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Investment Insight

Are equities discounting too much of a good thing?

February 8, 2017 - Joost van Leenders, CFA, Chief Economist, Multi Asset Solutions - Colin Graham, CFA, CAIA, CIO, Head of AAA, Multi Asset Solutions

Strategy: Worries include high political risks and possible protectionism

Please note that this article can contain technical language. For this reason, it is not recommended to readers without professional investment experience.

  • Equities react positively to US labour market data
  • Eurozone: tapering discussion negative for equities?
  • PMIs diverging between developed markets and emerging markets
  • Asset allocation: complacency?

Global equities were roughly flat after a sell-off following the temporary bans on travel into the US for people from a number of Middle East countries ended as markets rallied on last Friday’s US labour market news. In addition, reports on fourth-quarter company earnings have shaped up positively in the US, Europe and Japan. European equities lagged despite upbeat economic data. Still, we think a lot of the good news is now discounted.


The latest US jobs report just fits into a Goldilocks scenario where economic growth is strong enough to support earnings growth, but not too strong to generate inflation and result in monetary tightening. The 227 000 new jobs mark the strongest monthly gain since last September. Growth in employment was steady after having slowed for three straight months.

A rise in labour participation points to more slack in the labour market, as was also signalled by weak hourly wage growth. Indeed, the Federal Reserve’s (the Fed) latest policy statement did not do much to change views on monetary tightening. That said, market expectations for the Fed’s rate increases this year fell marginally and equity markets reacted favourably to the jobs data.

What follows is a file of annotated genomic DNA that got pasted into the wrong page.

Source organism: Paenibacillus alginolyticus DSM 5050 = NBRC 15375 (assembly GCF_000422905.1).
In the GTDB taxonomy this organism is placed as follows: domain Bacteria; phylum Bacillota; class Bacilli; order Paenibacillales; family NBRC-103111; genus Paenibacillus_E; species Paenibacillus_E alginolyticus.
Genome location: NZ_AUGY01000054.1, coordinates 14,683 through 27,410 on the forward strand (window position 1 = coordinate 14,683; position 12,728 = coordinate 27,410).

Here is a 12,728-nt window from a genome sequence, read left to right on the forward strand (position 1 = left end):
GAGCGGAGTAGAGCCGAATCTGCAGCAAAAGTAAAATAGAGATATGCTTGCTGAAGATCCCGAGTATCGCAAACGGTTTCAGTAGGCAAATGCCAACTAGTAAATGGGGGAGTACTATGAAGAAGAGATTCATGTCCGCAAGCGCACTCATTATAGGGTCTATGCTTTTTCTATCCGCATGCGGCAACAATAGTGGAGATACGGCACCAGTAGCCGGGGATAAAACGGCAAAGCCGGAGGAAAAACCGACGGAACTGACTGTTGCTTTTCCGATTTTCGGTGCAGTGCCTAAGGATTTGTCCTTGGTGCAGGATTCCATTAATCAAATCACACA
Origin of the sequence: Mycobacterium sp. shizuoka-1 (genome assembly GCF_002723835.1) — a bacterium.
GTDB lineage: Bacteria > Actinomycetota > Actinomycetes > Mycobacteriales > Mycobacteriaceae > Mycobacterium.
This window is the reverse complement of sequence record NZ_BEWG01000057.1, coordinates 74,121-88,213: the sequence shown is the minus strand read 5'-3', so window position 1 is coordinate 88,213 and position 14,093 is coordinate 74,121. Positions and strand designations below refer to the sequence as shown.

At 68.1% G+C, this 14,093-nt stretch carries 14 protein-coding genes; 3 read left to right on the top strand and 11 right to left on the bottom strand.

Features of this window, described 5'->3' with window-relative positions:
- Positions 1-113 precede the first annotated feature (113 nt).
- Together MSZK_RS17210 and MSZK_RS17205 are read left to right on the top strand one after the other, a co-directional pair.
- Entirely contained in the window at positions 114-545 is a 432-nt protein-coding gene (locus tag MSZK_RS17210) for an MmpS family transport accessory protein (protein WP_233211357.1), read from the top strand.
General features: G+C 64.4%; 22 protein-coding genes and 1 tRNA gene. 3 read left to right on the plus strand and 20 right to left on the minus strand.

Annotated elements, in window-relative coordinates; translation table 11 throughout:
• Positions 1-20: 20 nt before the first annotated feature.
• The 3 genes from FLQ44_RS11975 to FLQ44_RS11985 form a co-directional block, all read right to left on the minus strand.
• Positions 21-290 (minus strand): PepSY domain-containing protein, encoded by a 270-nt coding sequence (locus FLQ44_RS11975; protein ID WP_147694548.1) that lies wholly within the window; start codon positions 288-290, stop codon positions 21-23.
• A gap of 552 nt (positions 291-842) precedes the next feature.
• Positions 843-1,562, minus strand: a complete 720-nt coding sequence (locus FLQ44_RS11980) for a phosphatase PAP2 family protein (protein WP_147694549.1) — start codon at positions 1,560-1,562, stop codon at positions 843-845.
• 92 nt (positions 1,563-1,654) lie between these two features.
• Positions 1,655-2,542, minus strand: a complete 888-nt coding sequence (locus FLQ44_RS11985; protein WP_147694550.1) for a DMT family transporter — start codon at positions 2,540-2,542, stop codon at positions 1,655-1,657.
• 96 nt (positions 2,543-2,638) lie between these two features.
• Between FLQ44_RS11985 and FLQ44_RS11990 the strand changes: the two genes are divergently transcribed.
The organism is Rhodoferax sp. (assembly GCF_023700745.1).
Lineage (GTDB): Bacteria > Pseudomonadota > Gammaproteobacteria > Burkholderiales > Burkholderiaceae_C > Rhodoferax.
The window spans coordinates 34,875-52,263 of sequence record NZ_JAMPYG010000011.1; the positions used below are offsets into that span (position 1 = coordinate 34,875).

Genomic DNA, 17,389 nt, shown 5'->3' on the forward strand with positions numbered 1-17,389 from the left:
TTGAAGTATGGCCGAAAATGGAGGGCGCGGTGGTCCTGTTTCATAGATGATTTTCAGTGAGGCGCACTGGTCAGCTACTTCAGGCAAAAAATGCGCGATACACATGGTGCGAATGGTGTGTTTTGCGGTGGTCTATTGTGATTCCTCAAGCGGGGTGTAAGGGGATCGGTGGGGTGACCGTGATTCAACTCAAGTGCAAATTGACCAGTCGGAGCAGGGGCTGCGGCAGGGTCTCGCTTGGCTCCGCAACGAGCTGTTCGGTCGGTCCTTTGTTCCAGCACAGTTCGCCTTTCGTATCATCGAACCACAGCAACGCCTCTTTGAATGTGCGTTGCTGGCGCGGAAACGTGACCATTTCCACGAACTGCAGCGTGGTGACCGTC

The ISM and Markit surveys of sentiment among companies continued to point to improving GDP growth in the months ahead, while the Atlanta Fed index has moved from indicating 2.3% QoQ annualised GDP growth in the first quarter a week ago to now signalling 3.4% growth. Our own nowcasting index points to 3.0% growth.

Goldilocks may be close to our main scenario, although we believe growth may be too slow to be really positive. The longer-run US labour market trend points to slower employment growth, while the Fed’s broad Labour Market Conditions index has slipped back into negative territory. Moreover, inflation has slowed the rise in real wages significantly. For faster consumption growth, consumers would need to dip into their savings or leverage up. But consumers may have become wary of cutting savings or taking on more debt since the financial crisis.


Strong German manufacturing orders did not immediately excite European equity markets. The data fits with a range of broadly positive numbers, especially leading indicators, but this may not support equities since it could feed the market discussion about the timing of the ECB’s tapering of its asset purchases. Tapering central bank quantitative easing (QE) in the US caused short-lived volatility in global financial markets, but tapering in the eurozone may have a longer-lasting impact. When the Fed started tapering In January 2014, the ECB and the Bank of Japan had their own QE programmes running, but when the ECB starts tapering, there will be no other central bank around to compensate for this.